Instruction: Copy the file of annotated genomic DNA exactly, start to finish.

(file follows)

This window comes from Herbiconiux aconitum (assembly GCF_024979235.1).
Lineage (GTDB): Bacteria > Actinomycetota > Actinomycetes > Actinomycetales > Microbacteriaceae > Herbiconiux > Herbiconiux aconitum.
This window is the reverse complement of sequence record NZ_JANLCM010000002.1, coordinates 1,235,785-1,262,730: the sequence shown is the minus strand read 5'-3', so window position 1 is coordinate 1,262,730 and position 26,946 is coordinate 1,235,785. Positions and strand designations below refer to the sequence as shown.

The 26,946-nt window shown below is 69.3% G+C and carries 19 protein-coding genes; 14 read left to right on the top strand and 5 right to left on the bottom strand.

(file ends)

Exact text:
This window comes from Herbiconiux aconitum (assembly GCF_024979235.1).
Lineage (GTDB): Bacteria > Actinomycetota > Actinomycetes > Actinomycetales > Microbacteriaceae > Herbiconiux > Herbiconiux aconitum.
This window is the reverse complement of sequence record NZ_JANLCM010000002.1, coordinates 1,235,785-1,262,730: the sequence shown is the minus strand read 5'-3', so window position 1 is coordinate 1,262,730 and position 26,946 is coordinate 1,235,785. Positions and strand designations below refer to the sequence as shown.

The 26,946-nt window shown below is 69.3% G+C and carries 19 protein-coding genes; 14 read left to right on the top strand and 5 right to left on the bottom strand.